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Pattern 3 – Async with Acknowledgement – Sync

The final common pattern, again an asynchronous client process calling a synchronous SOA service, but this time the client sends an acknowledgement back to its caller immediately after being invoked in order to notify it that it will continue to process asynchronously…. note that in order to effectively respond with the acknowledgement the process is generally designed with a timer activity to force dehydration and therefore a commit point, otherwise the acknowledgement is not sent back to the client until a further dehydration occurs….

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BPM Process Patterns – Messages & Threads

Now we have seen the patterns we can see how the messages & threads are handled for these within the BPM engine. First let us understand the basics of BPM messages and threads….

BPM Messages

There are essentially two kinds of messages within the BPM engine, “invoke messages” and “callback messages”.

Invoke messages – are what drive a process, an invoke message instantiates an invoker thread which then handles the process instance until a dehydration point, i.e. a “Wait” activity, a “Timer” activity or a “Receive” activity. The invoker thread can be an engine thread or in the case of a synchronous call from a client, the client thread itself.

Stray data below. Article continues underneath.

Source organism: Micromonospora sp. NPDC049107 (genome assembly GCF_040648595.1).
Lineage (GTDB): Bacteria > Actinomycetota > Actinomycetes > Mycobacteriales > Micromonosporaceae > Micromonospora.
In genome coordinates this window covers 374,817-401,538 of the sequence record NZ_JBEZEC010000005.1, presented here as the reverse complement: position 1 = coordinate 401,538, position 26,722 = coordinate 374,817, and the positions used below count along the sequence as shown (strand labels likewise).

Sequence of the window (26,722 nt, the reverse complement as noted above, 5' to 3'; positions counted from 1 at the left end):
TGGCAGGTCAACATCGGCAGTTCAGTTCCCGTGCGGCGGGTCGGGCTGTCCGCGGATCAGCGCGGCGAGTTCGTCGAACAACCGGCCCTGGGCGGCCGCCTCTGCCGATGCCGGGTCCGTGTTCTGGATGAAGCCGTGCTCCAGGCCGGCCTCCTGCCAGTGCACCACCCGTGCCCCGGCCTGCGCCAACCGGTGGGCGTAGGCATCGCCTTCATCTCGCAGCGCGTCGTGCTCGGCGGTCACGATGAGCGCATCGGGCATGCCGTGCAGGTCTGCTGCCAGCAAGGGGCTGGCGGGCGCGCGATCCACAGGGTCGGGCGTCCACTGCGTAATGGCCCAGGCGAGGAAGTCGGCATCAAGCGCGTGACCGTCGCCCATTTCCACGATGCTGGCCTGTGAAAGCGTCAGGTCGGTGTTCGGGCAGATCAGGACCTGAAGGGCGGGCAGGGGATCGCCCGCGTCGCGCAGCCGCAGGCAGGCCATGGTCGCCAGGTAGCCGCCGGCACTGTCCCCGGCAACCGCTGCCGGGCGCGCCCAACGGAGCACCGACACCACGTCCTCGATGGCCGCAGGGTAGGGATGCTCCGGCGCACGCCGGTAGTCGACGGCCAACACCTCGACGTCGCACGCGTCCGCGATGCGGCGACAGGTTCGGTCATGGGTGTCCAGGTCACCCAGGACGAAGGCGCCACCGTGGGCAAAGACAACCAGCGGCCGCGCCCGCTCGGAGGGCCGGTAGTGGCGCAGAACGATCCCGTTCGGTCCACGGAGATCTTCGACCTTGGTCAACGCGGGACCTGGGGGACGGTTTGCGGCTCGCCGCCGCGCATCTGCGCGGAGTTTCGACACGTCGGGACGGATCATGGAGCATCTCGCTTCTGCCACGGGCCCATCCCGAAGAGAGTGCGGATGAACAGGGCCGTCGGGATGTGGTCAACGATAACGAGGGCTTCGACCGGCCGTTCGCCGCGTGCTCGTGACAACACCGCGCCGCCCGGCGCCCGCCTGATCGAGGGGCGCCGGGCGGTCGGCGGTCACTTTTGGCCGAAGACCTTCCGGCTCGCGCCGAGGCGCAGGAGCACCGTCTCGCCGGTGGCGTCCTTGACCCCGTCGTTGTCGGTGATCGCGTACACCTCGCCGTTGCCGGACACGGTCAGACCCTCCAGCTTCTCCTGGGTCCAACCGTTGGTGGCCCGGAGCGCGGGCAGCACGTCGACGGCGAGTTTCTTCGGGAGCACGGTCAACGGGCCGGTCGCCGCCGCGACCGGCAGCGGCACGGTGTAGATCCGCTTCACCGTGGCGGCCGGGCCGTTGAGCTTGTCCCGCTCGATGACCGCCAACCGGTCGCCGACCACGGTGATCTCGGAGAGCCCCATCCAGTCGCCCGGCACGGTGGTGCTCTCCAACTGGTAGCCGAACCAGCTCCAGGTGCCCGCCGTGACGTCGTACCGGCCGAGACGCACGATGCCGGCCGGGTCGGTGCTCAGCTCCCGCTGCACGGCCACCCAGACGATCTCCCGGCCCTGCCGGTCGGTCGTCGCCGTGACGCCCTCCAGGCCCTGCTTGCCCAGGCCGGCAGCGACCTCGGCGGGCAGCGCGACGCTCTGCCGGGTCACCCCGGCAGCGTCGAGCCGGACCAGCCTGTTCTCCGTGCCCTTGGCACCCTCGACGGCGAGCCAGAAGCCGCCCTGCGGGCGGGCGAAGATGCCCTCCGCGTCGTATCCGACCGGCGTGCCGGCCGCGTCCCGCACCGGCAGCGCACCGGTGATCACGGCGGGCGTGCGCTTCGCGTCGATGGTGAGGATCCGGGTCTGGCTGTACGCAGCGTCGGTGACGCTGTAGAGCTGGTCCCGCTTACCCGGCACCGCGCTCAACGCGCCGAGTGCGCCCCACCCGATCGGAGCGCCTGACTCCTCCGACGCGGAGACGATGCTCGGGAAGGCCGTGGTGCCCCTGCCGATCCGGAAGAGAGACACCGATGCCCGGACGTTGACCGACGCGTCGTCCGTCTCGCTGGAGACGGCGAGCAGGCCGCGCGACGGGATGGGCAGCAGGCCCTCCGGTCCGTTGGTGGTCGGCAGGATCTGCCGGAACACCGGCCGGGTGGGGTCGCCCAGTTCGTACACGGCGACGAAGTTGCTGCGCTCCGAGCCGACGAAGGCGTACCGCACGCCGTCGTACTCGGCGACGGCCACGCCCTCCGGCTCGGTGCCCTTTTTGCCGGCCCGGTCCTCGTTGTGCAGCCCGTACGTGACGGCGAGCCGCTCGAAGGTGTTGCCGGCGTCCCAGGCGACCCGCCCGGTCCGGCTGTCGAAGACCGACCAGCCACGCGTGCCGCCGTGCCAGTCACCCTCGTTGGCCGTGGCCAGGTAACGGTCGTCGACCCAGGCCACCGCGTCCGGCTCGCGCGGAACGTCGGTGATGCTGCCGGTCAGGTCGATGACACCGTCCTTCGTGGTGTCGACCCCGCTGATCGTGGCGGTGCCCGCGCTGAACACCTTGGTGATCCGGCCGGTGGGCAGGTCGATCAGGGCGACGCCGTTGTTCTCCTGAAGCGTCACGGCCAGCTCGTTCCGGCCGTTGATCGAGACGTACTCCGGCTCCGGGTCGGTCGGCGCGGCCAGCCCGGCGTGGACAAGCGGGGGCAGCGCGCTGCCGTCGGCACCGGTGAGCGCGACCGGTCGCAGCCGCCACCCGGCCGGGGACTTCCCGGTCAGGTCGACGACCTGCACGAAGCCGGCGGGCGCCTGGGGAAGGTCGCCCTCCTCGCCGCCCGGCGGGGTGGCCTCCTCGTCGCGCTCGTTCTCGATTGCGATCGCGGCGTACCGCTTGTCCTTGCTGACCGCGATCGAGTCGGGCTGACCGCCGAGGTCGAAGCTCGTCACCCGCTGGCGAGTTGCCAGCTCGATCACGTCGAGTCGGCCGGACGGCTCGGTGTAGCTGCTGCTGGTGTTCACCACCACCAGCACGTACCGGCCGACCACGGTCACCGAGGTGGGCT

Callback messages – are messages that asynchronously arrive back in the BPM engine and must be correlated to a running instance, examples are callbacks from the workflow service when a human task has been acted upon, or callbacks from an asynchronous service which has completed.

DLV_MESSAGE, DLV_SUBSCRIPTION & WORK_ITEM Tables

Both of these messages are stored in the SOAINFRA table DLV_MESSAGE which acts as a message tracker for BPM processes and will be the starting point for any recovery scenario we cover later. In the case of “callback” messages a row is also written to the DLV_SUBSCRIPTION table and used to correlate the incoming callback message to the process instance. Note that the actual payload of the message is not stored here, it is stored in XML_DOCUMENT table.